On the educational institutions of Germany (Google eBook)

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Page 130 - ... and powerful States, and would unite them in amity and good feeling like a garland of flowers. ' Opposition to the proposition will be made, but I hope it will not be insurmountable. Every liberal plan of ameliorating the condition of those who most require it, will have to encounter prejudices. ' The first opposition will proceed from a spirit which the necessities of the times originally generated, and which, by the outcry of shortsighted men, and the declamation of interested and ambitious...
Page 41 - ... The course of instruction here consists of religion, reading, writing, history, geography, natural history, natural philosophy, arithmetic, geometry, drawing, and singing. In the Muster or model school, the pupil is carried forward to still higher attainments, and is taught religion, German, French, history, geography, technology, natural history, natural philosophy, arithmetic, algebra, geometry, writing, drawing, singing, and verstandes iibung, or the exercise of the understanding.
Page 66 - ... rightly upon any simple proposition placed before them. This, however, is not always the case, and it is only by very strict attention to the education of the masters that such results can be hoped for. Allow me now to call your Lordship's attention to a few facts of some importance, as bearing upon the expense which the establishment of a general system of education would draw upon England. The very best authority which I have consulted, states the gross revenues of the Protestant schoolmasters...
Page 81 - ... Whitsuntide, are allowed as vacations. The regular period of attendance on the Pedagogium is four years, or from ten till fourteen years of age. The classes are four, and the rise from one class to another takes place alone after a general public examination, which is held before one or more commissaries of the Government, and lasts two or three days. Besides assistant masters of different sorts, each class has its head master ; and the whole establishment is governed by a rector, who is entrusted...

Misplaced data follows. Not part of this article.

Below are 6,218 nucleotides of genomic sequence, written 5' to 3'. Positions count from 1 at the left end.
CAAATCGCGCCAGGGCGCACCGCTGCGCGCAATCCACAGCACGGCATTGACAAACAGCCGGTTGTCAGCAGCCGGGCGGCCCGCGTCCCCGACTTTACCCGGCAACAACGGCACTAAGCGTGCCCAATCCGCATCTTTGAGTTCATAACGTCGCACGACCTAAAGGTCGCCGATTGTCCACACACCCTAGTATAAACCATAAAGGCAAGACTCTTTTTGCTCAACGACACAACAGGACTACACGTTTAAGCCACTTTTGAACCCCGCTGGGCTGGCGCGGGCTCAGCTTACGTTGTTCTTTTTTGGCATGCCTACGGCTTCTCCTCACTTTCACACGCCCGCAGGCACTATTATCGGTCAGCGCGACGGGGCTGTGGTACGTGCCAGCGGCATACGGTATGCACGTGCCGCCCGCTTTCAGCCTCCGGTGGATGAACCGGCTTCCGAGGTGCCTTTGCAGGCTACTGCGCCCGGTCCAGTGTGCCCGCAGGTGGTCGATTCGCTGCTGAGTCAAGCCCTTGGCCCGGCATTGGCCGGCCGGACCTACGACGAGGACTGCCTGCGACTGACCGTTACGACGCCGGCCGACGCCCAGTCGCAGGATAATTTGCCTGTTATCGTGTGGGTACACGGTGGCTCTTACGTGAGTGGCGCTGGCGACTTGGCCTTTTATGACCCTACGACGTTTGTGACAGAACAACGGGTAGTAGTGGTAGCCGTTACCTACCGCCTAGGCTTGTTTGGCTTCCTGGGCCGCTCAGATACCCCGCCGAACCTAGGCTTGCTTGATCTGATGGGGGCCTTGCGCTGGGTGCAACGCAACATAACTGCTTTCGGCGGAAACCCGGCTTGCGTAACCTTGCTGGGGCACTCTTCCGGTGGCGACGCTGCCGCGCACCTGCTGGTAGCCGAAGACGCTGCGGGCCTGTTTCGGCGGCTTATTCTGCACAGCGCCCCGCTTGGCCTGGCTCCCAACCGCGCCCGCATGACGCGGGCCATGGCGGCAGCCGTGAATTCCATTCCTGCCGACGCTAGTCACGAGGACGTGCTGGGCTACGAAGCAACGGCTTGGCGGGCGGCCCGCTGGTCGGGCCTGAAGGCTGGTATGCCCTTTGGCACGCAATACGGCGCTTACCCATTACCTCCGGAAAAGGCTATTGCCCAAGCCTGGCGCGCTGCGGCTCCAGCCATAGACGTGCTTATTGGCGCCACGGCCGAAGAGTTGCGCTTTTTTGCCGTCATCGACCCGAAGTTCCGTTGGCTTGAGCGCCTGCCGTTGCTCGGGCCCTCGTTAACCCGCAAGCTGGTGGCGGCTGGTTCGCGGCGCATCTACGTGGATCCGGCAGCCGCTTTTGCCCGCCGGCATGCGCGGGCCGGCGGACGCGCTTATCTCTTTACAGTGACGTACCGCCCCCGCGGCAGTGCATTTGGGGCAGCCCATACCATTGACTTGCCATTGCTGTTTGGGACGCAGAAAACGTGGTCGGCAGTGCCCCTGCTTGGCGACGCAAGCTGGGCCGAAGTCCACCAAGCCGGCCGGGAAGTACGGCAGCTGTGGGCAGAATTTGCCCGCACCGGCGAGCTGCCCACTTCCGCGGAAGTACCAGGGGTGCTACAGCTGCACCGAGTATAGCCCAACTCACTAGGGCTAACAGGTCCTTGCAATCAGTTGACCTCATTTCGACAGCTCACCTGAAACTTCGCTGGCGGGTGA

Page 67 - ... and contingent expenses may be reckoned at the same sum of 51. Now, my Lord, I know this computation to be too high, and that a number of deductions have not been made in the calculation, which are made in fact. However, let us make the amount still higher, and reckon the average salary of all masters at 250 florins, or 20/. 18s.
Page 69 - ... 10s. for the education of 100 children in England; and even, after adding to the master's salary very nearly 101. per annum more, to hold out the greater inducement which I have mentioned, the amount may be taken at 551. per annum for the education of 100 children. I know not what may be the expense of the schools at present erected by the benevolent exertions of private individuals ; but / am sure, that under a general system properly organized and superintended...
Page 68 - Each school is supposed to educate 103 scholars, as I have shown by a previous calculation; so that we may look upon it as certain that in the Grand Duchy of Baden, 100 scholars can be furnished with good primary instruction for 3 II.
Page 58 - ... thirdly, in no allowance having been made for the children who absent themselves from school I am inclined to believe, however, that the rate of the children who really attend the elementary schools relatively to the number of inhabitants is as 1 to 7. The rate of the schools to the population is thus 1 to 641 inhabitants, and to the total number of scholars of all religions whom the law expects to attend the schools, (though some are always absent,) the rate is 1 to 103 scholars. There is one...
Page 71 - From the 550,000/. remaining, a part must be deducted for the rent and repairs of the schoolhouses, which, beyond all doubt, should be maintained by the parishes which benefit by their institution ; and to meet the remaining charge I need hardly point out to your Lordship, that there are already very considerable funds appropriated for the purposes of educacation, which could be applied to this object, without any change of destination, or any infraction of rights.
Page 70 - ... the certainty of an immense diminution of that tremendous burden the poor's rates, were such an educational institution established in England. I do not say that it would extinguish them, for there must always be support provided for the old, the sick, and the incapable, of the poorer classes ; but it would go far to reduce the poor rates to a name. Still it may be said the present expense would be a great burden on the finances of the state ; but such is not the case. One half at least, or 5s....

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